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Call for HPV vaccination to be extended to young gay men

Sexual health experts are calling for young gay men under the age of 26 years to receive the HPV vaccination, because they are at a high risk of developing anal cancer.

The team argues targeting young gay men would be cost effective even though a small proportion of young, identifying men who have sex with men (MSM) may already be infected with HPV 16 or 18, the two strains that account for most genital cancers.

Gay men have 15 times the risk of developing genital cancer, particularly anal cancer, as a result of HPV infection compared with straight men.

Writing in an editorial in the BMJ journal Sexually Transmitted Infections, the experts said that young gay men could be targeted through sexual health clinics, where they are already offered hepatitis B vaccination – and that this would also help to improve access to services for such men, who are also vulnerable to HIV infection.

They wrote: ‘While the biggest challenge will be to identify and vaccinate before HPV acquisition, recent data illustrates HPV vaccination of sexually active MSM is effective, and modelling using conservative analyses suggests vaccination is cost-effective.

‘In the light of this evidence, and in the absence of universal vaccination of boys, the argument for introducing targeted HPV vaccination or MSM up to age 26 years is strong.’

The call comes after a move by the BMA earlier this year urging ministers to widen the HPV vaccination programme to include gay men.

But GPs have expressed concerns over targeting young gay men for HPV immunisation, because of the difficulty of identifying them and getting them to come forward at such a young age.

Dr Catti Moss, RCGP advisor on sexual health and a GP in Northampton, said: ‘The practicalities of identifying those gay men before they have already picked up HPV would be very difficult. Many men are unsure of their orientation in early teens.’

Dr Moss said targeting this group could be done ‘in theory’ by a combination of sexual health and outreach clinics and general practice. But she said it would be more effective to vaccinate both sexes in their early teens – and that the current HPV programme run through schools could vaccinate boys equally as well as girls.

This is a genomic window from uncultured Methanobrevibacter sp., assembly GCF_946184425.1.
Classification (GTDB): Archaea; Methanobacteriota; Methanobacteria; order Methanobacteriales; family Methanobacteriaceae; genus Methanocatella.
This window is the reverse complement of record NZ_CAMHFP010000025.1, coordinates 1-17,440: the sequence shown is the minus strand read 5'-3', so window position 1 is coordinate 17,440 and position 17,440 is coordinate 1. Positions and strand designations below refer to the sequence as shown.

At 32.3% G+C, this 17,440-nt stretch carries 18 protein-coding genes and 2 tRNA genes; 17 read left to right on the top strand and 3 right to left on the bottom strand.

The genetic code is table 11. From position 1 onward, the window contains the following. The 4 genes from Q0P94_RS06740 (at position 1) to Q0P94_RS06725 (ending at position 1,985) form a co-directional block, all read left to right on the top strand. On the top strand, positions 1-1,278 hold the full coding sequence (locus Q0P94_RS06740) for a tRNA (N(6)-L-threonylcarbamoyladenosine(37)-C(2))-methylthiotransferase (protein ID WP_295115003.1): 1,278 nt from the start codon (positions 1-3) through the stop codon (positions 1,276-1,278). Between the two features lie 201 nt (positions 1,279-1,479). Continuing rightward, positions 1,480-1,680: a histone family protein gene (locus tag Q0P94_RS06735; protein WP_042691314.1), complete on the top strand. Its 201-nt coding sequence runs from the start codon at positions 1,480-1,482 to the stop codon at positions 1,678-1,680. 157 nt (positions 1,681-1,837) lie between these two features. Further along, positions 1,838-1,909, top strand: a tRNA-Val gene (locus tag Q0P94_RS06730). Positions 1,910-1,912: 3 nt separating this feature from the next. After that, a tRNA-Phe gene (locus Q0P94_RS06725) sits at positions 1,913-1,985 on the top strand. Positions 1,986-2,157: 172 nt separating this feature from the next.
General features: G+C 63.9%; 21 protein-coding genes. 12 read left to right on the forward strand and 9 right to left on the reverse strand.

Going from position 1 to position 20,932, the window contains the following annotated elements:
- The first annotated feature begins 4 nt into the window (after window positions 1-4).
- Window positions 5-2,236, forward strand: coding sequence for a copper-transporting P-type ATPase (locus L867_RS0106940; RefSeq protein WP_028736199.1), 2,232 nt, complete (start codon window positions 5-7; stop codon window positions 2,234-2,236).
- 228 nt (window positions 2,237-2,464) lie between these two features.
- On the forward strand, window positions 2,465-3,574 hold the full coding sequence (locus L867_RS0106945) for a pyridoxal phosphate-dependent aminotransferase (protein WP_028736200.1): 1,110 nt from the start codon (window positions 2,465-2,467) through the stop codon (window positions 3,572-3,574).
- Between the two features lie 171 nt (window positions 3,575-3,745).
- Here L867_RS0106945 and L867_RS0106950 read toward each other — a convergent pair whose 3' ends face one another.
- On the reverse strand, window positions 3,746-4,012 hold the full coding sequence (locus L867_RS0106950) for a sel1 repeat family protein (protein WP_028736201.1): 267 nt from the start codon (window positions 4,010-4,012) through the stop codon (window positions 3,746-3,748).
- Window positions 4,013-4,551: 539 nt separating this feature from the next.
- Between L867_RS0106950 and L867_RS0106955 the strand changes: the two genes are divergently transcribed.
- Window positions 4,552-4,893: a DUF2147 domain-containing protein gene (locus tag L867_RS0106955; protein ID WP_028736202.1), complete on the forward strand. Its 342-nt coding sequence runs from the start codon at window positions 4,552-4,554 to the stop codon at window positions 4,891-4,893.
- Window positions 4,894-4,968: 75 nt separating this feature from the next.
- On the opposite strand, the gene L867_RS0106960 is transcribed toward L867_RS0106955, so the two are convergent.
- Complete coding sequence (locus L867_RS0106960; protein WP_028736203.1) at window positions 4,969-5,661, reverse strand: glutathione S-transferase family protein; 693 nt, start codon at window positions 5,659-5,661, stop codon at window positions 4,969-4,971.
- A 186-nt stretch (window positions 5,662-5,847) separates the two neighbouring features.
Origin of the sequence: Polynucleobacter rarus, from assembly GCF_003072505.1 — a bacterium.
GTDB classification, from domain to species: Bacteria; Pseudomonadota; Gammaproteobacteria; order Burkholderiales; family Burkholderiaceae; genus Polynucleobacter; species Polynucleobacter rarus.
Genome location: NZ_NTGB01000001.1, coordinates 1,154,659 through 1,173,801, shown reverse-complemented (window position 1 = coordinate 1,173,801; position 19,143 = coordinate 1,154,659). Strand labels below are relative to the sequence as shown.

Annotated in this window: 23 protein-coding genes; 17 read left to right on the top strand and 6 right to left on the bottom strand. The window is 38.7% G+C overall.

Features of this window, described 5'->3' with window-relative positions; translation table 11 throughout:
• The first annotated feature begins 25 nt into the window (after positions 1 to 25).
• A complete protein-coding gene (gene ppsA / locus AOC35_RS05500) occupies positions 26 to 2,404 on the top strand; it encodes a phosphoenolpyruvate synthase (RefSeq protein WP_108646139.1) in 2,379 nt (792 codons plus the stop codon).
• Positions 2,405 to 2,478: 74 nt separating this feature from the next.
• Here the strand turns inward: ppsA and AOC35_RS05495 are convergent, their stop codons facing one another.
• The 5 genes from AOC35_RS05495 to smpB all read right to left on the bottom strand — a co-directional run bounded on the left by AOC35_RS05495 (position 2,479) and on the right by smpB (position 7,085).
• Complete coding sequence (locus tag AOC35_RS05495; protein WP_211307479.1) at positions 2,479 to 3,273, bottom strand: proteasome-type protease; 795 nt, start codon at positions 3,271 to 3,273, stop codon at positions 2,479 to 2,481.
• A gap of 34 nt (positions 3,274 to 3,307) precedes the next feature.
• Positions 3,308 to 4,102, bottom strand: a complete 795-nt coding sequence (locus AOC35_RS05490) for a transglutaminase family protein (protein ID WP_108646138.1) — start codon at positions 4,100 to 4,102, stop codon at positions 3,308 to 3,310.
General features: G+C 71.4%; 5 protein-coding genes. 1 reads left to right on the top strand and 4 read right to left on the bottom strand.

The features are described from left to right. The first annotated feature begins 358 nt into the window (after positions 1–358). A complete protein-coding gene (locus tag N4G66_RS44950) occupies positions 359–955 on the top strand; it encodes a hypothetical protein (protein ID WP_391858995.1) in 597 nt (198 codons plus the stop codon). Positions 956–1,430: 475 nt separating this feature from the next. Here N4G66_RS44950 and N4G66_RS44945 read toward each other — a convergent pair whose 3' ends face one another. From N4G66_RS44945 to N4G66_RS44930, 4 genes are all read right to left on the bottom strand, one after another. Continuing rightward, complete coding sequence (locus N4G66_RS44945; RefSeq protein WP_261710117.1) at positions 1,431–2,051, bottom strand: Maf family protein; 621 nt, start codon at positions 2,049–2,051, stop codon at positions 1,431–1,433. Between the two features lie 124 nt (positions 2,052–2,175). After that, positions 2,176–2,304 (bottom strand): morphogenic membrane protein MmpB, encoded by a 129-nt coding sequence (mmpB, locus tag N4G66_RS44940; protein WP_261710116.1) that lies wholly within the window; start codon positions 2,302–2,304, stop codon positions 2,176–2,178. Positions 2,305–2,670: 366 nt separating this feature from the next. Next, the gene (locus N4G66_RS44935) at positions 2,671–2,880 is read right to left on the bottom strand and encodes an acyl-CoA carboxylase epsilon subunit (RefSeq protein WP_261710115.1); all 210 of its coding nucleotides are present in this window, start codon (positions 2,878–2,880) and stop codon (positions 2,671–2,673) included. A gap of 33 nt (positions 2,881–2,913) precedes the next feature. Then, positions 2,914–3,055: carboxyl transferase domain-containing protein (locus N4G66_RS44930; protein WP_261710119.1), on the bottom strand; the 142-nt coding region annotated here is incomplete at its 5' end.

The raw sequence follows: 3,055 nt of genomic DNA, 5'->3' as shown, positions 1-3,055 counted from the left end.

Dr Moss said: ‘If we wish to cut the impact of HPV on anal, cervical, penile, and other cancers really effectively, the best way is to immunise both sexes (together, in their early teens). This would have the good side effect that herd immunity would have a chance to build up.’

Sex Transm Infect 2013; 89: 342–343

Readers' comments (2)

  • This is a good idea, though not a new one.

    1. English PM. Who should be offered the HPV vaccine outside the planned programme? Vaccines in Practice 2008;1(1):1-4. (available via http://www.vaccinesinpractice.co.uk/_year_search_review.aspx?pageid=168&JID=9&Year=2008&Edition=99 - free registration/login required)

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  • arguably I understood the concept of leaving males out of the vaccination scheme as the purpose of the HPV vaccines was to reduce the cervical cancer. If the objective is to minimize all genital cancers in men and women, to leave out straight men is frankly discriminatory. The argument of anal cancer is understandable by virtue of cost effectiveness, however this conveniently has left out all the other skin and penile pathology associated in straight and gay men alike. I urge people stop wasting time in the debate and simply vaccinate every child male and female, and you minimize the problem.

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